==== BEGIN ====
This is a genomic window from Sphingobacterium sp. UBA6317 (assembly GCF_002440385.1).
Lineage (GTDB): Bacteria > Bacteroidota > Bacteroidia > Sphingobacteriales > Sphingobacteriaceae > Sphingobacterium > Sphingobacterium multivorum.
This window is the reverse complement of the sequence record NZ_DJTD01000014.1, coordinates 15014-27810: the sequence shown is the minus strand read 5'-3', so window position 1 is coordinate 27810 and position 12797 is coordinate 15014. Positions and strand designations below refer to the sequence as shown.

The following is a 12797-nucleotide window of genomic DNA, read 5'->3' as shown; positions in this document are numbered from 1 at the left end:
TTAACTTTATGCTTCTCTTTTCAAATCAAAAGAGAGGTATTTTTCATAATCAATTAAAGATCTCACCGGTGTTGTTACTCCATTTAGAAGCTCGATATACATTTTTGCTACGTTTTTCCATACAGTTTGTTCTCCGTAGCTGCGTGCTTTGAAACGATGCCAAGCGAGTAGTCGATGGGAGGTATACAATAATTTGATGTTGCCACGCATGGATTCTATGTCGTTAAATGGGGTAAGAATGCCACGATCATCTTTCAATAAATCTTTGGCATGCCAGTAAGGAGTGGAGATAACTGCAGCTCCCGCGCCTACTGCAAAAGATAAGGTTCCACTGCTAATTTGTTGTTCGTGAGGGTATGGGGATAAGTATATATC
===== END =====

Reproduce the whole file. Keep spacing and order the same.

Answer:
This is a genomic window from Sphingobacterium sp. UBA6317 (assembly GCF_002440385.1).
Lineage (GTDB): Bacteria > Bacteroidota > Bacteroidia > Sphingobacteriales > Sphingobacteriaceae > Sphingobacterium > Sphingobacterium multivorum.
This window is the reverse complement of the sequence record NZ_DJTD01000014.1, coordinates 15014-27810: the sequence shown is the minus strand read 5'-3', so window position 1 is coordinate 27810 and position 12797 is coordinate 15014. Positions and strand designations below refer to the sequence as shown.

The following is a 12797-nucleotide window of genomic DNA, read 5'->3' as shown; positions in this document are numbered from 1 at the left end:
TTAACTTTATGCTTCTCTTTTCAAATCAAAAGAGAGGTATTTTTCATAATCAATTAAAGATCTCACCGGTGTTGTTACTCCATTTAGAAGCTCGATATACATTTTTGCTACGTTTTTCCATACAGTTTGTTCTCCGTAGCTGCGTGCTTTGAAACGATGCCAAGCGAGTAGTCGATGGGAGGTATACAATAATTTGATGTTGCCACGCATGGATTCTATGTCGTTAAATGGGGTAAGAATGCCACGATCATCTTTCAATAAATCTTTGGCATGCCAGTAAGGAGTGGAGATAACTGCAGCTCCCGCGCCTACTGCAAAAGATAAGGTTCCACTGCTAATTTGTTGTTCGTGAGGGTATGGGGATAAGTATATATC